This oil is useful for insomnia as it helps soothe an agitated mind. It is powerful against colds and flu and eliminates toxins from the body. It’s also most useful in balancing water retention and obesity. Its lymphatic stimulant action further helps to balance water processes, detoxification, aiding the immune system and general well-being.
For the digestive system, orange oil can help with constipation, dyspepsia and can be used as a general tonic. It is also useful in cases of nervous tension and stress.
Oil #6: Neroli
Neroli oil has a sweet, floral and slightly haunting aroma, the color is pale yellow and the viscosity is watery. Neroli is another name for the orange blossom, although compared to orange it smells more delicate and floral.
Care must be taken when buying neroli oil, as many suppliers adulterate the oil to increase their profits, as it is a strong smelling oil and even when diluted still has the most incredible smell.
This oil is very useful for those who feel their depression stems from memories/trauma in the past, as it assists with chronic depression, fear, shock and stress, and its calming effect can also be beneficial to the digestive tract. It can be used for intestinal spasms, colitis and diarrhoea.
It helps insomnia, and as one of the essential oils with the most sedative effects is useful for treating depression, anxiety and shock and is also effective in calming heart palpitations, treating headaches, neuralgia and vertigo. It can help when someone is convalescing and is a good general tonic.
On the skin, neroli oil can help to regenerate skin cells and in a lotion or body oil, is rejuvenating and useful to prevent scar tissue, promoting smoother skin, fighting stretch marks and broken capillaries.
Oil #7: Damask Rose, or Rose Otto
Rose Oil is rather expensive, if you do not purchase Rose Geranium oil. But it is the best oil by far for depression. In Persian tradition it became known as the “Queen” of essential oils and rightly so. You can tell how pure the essential oil is, because it will be reflected in its price. Also, synthetic oils are more sickly smelling. Pure Rose oil will be from one of these types of Roses, and because of its purity, longevity and strength, you need far fewer drops (so you still get your value for money).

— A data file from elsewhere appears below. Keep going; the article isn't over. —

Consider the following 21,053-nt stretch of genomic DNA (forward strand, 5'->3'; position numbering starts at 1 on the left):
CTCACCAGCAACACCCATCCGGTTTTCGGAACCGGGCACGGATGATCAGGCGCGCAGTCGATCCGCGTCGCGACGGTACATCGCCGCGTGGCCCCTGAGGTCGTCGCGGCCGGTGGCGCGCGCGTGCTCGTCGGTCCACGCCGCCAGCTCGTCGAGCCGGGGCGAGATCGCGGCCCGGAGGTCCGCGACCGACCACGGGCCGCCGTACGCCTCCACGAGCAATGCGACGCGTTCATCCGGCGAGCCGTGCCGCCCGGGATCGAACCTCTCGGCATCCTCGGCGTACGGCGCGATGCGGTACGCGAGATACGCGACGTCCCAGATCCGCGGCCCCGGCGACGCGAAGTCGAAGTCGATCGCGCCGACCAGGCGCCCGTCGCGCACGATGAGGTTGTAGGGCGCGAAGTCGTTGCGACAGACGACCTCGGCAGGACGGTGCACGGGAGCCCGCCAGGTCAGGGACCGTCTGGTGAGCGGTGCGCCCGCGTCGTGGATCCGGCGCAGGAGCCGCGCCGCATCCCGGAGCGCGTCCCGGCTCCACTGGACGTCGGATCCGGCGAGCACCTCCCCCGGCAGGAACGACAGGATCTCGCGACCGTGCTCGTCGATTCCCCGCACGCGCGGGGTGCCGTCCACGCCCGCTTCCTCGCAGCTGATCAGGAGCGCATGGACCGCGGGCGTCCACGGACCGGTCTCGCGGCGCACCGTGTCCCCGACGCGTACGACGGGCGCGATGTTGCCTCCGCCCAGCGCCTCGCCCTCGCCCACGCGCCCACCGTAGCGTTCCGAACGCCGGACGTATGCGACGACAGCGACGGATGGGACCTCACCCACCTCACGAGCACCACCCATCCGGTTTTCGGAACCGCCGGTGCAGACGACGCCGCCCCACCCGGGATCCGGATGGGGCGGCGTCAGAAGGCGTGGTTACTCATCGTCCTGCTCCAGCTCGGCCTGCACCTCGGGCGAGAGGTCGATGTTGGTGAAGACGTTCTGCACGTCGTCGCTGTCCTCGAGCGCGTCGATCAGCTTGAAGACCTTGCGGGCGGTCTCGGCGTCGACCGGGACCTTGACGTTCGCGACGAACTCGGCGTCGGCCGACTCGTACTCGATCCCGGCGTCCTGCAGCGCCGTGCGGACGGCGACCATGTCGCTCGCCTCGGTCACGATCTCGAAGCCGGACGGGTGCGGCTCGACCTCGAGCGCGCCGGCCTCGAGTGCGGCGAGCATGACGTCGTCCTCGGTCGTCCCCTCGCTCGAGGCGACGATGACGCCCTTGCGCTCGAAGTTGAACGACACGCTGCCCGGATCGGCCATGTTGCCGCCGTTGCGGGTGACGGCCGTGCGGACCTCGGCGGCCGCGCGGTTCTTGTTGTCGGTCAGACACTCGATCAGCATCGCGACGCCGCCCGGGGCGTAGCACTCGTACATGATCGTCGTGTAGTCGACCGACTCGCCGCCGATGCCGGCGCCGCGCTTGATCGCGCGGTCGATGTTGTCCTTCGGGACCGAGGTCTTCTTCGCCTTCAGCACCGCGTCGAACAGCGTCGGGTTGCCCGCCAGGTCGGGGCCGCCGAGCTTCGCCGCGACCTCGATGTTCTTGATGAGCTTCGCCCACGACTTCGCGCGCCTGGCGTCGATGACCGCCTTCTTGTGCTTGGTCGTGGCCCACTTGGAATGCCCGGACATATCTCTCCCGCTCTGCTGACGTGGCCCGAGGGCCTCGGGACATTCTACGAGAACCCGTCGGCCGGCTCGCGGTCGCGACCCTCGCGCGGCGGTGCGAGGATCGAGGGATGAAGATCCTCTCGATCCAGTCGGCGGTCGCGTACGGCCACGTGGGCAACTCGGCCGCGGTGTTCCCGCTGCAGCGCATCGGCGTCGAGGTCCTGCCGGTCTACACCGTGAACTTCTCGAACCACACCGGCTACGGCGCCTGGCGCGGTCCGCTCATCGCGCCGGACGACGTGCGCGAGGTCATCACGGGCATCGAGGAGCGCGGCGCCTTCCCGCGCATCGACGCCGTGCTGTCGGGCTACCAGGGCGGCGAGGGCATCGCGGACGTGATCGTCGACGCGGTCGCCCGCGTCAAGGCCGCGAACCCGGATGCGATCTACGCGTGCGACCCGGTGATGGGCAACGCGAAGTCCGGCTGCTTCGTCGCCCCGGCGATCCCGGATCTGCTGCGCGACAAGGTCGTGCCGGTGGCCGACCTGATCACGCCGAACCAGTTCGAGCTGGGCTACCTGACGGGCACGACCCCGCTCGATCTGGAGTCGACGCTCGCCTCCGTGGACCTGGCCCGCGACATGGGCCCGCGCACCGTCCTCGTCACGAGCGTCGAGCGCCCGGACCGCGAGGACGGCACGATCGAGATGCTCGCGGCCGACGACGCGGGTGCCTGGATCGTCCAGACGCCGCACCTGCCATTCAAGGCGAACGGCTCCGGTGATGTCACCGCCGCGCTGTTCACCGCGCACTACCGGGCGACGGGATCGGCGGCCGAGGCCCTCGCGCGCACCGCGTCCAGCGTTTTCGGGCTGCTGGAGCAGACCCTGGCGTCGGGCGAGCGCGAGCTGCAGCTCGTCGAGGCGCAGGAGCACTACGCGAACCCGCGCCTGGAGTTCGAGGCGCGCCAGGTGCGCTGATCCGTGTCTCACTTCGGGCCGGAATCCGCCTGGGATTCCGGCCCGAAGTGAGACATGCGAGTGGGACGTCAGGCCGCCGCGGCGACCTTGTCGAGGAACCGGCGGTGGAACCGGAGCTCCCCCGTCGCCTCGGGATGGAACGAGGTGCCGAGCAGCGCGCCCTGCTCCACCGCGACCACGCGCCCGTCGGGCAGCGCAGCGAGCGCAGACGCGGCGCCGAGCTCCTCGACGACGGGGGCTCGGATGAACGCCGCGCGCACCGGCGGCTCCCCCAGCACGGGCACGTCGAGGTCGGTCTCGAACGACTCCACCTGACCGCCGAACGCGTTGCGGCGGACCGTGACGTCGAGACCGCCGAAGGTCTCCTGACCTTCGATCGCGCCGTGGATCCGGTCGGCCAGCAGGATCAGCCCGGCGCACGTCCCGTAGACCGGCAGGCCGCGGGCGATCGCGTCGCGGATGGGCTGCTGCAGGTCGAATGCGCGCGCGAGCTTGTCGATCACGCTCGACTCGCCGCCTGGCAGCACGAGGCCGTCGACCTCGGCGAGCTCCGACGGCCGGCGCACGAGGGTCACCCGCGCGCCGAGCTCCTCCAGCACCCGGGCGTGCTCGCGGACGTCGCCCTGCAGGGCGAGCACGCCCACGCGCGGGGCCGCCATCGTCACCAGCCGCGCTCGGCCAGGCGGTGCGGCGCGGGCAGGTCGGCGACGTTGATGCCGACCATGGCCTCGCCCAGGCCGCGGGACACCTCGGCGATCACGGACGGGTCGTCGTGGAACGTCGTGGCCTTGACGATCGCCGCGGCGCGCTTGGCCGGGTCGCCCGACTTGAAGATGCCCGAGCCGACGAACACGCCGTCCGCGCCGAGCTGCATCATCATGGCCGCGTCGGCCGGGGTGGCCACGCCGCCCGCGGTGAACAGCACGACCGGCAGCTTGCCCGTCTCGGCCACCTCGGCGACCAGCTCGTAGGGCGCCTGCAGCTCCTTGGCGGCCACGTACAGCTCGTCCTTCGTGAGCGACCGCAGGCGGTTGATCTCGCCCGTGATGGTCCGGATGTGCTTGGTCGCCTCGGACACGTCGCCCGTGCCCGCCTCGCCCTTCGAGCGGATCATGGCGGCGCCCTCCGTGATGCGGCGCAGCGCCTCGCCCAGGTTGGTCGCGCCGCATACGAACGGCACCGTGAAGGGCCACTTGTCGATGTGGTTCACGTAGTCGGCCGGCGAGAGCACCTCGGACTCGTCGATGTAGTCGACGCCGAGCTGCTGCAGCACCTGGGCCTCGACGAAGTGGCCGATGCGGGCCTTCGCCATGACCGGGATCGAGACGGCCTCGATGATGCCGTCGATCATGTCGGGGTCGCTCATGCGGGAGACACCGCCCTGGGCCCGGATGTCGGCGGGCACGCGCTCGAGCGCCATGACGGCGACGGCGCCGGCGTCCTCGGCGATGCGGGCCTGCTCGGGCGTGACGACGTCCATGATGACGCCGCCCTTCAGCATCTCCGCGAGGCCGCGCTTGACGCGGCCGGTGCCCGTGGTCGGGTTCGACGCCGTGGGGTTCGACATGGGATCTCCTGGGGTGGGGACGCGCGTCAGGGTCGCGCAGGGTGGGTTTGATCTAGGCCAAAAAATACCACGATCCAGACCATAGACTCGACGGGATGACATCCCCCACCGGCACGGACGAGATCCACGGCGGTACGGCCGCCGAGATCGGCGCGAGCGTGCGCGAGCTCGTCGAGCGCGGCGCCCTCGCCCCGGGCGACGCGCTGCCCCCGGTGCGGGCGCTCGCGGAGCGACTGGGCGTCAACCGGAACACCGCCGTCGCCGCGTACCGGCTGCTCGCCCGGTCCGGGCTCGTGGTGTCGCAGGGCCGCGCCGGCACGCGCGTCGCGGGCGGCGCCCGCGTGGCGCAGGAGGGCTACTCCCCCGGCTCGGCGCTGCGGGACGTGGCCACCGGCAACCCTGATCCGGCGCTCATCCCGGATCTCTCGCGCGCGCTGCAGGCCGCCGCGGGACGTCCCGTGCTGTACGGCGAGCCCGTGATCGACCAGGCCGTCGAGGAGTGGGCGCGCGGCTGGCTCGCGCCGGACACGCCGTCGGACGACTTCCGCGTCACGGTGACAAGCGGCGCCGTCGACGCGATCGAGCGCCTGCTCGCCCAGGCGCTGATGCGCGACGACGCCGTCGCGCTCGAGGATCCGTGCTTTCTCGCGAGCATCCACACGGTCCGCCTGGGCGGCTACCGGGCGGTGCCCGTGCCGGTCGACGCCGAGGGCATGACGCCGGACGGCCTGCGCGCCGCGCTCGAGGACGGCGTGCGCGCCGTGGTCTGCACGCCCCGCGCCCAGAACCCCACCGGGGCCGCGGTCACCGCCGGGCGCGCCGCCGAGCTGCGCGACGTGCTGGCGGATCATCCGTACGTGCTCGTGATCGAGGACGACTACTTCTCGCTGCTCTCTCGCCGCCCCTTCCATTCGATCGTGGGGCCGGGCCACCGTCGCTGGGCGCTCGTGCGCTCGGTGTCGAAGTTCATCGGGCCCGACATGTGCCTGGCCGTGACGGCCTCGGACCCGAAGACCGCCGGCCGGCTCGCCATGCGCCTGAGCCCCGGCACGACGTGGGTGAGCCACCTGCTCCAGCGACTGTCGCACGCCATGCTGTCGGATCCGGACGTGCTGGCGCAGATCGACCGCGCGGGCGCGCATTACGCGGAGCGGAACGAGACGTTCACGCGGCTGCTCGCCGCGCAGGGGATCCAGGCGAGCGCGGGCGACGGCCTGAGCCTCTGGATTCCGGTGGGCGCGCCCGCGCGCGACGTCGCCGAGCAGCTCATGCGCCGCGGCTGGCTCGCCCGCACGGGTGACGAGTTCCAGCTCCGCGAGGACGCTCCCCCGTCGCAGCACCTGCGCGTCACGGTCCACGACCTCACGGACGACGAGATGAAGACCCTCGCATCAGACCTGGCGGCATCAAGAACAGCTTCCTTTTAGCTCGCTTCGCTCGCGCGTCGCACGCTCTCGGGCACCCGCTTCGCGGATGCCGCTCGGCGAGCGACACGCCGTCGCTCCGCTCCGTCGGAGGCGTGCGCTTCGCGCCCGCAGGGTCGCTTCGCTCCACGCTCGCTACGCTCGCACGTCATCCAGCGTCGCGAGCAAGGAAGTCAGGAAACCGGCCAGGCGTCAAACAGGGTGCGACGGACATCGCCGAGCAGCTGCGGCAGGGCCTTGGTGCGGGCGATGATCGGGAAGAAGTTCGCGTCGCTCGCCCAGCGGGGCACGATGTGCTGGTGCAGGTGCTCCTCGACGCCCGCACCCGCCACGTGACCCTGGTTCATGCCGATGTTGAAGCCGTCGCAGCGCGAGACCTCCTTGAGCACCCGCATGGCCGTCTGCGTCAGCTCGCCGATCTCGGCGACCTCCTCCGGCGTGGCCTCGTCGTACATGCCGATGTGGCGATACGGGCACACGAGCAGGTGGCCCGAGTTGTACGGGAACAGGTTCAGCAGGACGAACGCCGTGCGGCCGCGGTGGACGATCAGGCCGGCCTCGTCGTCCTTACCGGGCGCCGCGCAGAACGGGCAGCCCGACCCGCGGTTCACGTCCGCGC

This oil is excellent for depression as it teaches us the importance of self-love in regaining total equilibrium. This is how the oil helps us draw in true love and lasting friendships.
Damask rose oil soothes and harmonizes the mind and helps with depression, anger, grief, fear, nervous tension and stress and at the same time addresses sexuality, self-nurturing, self esteem and dealing with emotional problems.
It is most helpful for poor circulation and heart problems, which would include heart palpitations, arrhythmia as well as high blood pressure and is also used to boost the liver and gall bladder.
For the respiratory system Damask rose oil assists in cases of asthma, coughs and hay fever, and in the digestive system for liver congestion and nausea.
Rose Otto oil has a clearing, cleansing, regulating and purifying effect on the female sex organs and can be used for regulating and balancing hormones, irregular menstruation, functional infertility, leucorrhoea, menorrhagia, uterine bleeding and other uterine disorders, while having a general toning effect on the uterus.
On the skin it is most effective for moisturizing and hydrating the skin, while having a general stimulant and antiseptic action, which is good for all skin types, but especially so for dry, mature and irritated skin. It is used to repair broken capillaries, inflammation as well as skin redness and is useful in eczema and herpes. Rose water can be used for conjunctivitis.
Damask rose oil gives a feeling of well-being and happiness, it helps a nervous mind, can be helpful for the respiratory tract, for digestive problems, for menstrual problems and in skin care.
- Burners and vaporizers
- In vapor therapy, rose oil can be helpful with allergies, asthma, baby blues, headaches, migraine, nervous tension and as a relaxant.
- This way is particularly effective to fight depression, anger and grief, while dealing with emotional problems, sadness and loss.
- Blended massage oil or in the bath
- As a blended massage oil or diluted in the bath, rose oil can help with allergies, baby blues, asthma, hay fever, headaches, depression, migraine, nervous tension, depression, grief, stress, sadness and also to boost poor circulation, calming the heart, stimulating the liver and gall bladder and for general skin toning.
- Lotions and creams
- When rose oil is included in a cream or lotion, it stimulates the skin, while moisturizing and hydrating, boosting all skin types and being particularly beneficial to dry, mature and sensitive skin. It helps to reduce skin redness, fight inflammations, as well as fix broken capillaries on the skin and also acts as a general skin tonic with its astringent properties.
Essential oils have stood the test of time and this art is known to all of us. It’s currently not given the mainstream recognition as being a healing art form, but there are certainly essential oils for depression as there are for all other conditions. Self nurture is the best lesson aromatherapy has to teach us, plus the fact that to heal any condition, the body and mind has the power to heal itself.